Background: Clostridium difficile (CD) is the most common cause of hospital-associated
diarrhoea in humans and Salmonellosis is a disease of major zoonotic importance. Canine
parvovirus (CPV) is a potentially fatal cause of canine enteritis with a world-wide
distribution. Persistent isolation of Salmonella spp. during routine hospital environmental
surveys of the OVAH isolation ward, reserved for the treatment of CPV positive dogs,
prompted investigation into a possible source.
Hypothesis: Juvenile dogs affected by CPV will have a higher prevalence of faecal
Clostridium difficile and Salmonella spp. compared to an apparently healthy juvenile cohort.
Animals: Seventy-four client-owned dogs infected with canine parvovirus and 42 apparently
healthy client-owned dogs.
Methods: Prospective, longitudinal, observational study conducted at the Onderstepoort
Veterinary Academic Hospital, University of Pretoria, South Africa over an 18-month period. Fresh fecal samples were collected from dogs aged 6 weeks to 9 months that were
diagnosed with CPV and admitted for treatment, and from apparently healthy dogs
presenting for vaccination or routine hospital procedures. CPV shedding was confirmed
using negative staining electron microscopy. Clostridium difficile was diagnosed using a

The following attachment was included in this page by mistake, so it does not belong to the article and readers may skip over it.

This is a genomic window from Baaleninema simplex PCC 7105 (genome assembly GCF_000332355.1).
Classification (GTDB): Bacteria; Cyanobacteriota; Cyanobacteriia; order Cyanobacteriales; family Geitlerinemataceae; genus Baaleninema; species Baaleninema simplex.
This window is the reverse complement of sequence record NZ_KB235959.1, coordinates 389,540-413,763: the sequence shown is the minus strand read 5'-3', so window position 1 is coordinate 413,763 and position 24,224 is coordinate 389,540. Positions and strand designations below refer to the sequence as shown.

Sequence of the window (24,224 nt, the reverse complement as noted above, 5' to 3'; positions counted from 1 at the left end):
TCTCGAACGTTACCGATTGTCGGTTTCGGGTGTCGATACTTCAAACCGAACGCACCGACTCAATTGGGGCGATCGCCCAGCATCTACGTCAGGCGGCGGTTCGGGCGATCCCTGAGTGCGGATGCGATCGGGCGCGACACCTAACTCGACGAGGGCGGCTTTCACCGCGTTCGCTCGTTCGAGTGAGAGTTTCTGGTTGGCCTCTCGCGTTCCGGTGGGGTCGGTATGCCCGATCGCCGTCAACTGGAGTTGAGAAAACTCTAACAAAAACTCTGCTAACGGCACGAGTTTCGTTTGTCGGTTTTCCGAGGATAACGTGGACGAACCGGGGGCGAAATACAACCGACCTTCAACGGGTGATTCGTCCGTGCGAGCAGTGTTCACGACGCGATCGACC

commercially-available faecal antigen enzyme immunoassay(EIA) for the detection of
Clostridium difficile-specific glutamate dehydrogenase and for enterotoxin TcdA and
cytotoxin TcdB. Faeces were submitted for the isolation, antimicrobial susceptibility testing,
and serotyping of Salmonella spp.
Results: The prevalence of faecal Clostridium difficile was 3% and 5% and for Salmonella
spp. 22% and 31% for the CPV-cohort and apparently healthy dogs, respectively. No
statistically significant associations between Salmonella status and possible risk factors or
continuous variables such as age, body weight and duration of hospitalization were
identified. Statistical analysis was not performed on Clostridium difficile positive dogs, due
to only 2 dogs in each group testing positive. All the Salmonella spp. isolates (n = 32) were
resistant to penicillin G, lincomycin and tylosin. Nine of the isolates were resistant to
lincospectin and 21 showed intermediate (n = 20) or complete resistance (n = 1) to
doxycycline/oxytetracycline. Salmonella spp. from nine different serotypes were identified.
Conclusions and Clinical Importance: The prevalence of Clostridium difficile in the CPV and
healthy juvenile dogs was similarly very low and insufficient for statistical analysis. The
prevalence of Salmonella spp. in dogs infected with CPV was not statistically different from
that in an apparently healthy cohort. However, the prevalence in both groups was
considerably higher than that commonly reported in adult dogs and parallels previous
reports in young dogs, shelter dogs, or dogs fed a raw meat diet. Of the nine Salmonella
serotypes identified from 32 isolates, there were several with variable resistance to a range
of antibiotics including penicillin G, lincomycin, tylosin, lincospectin, and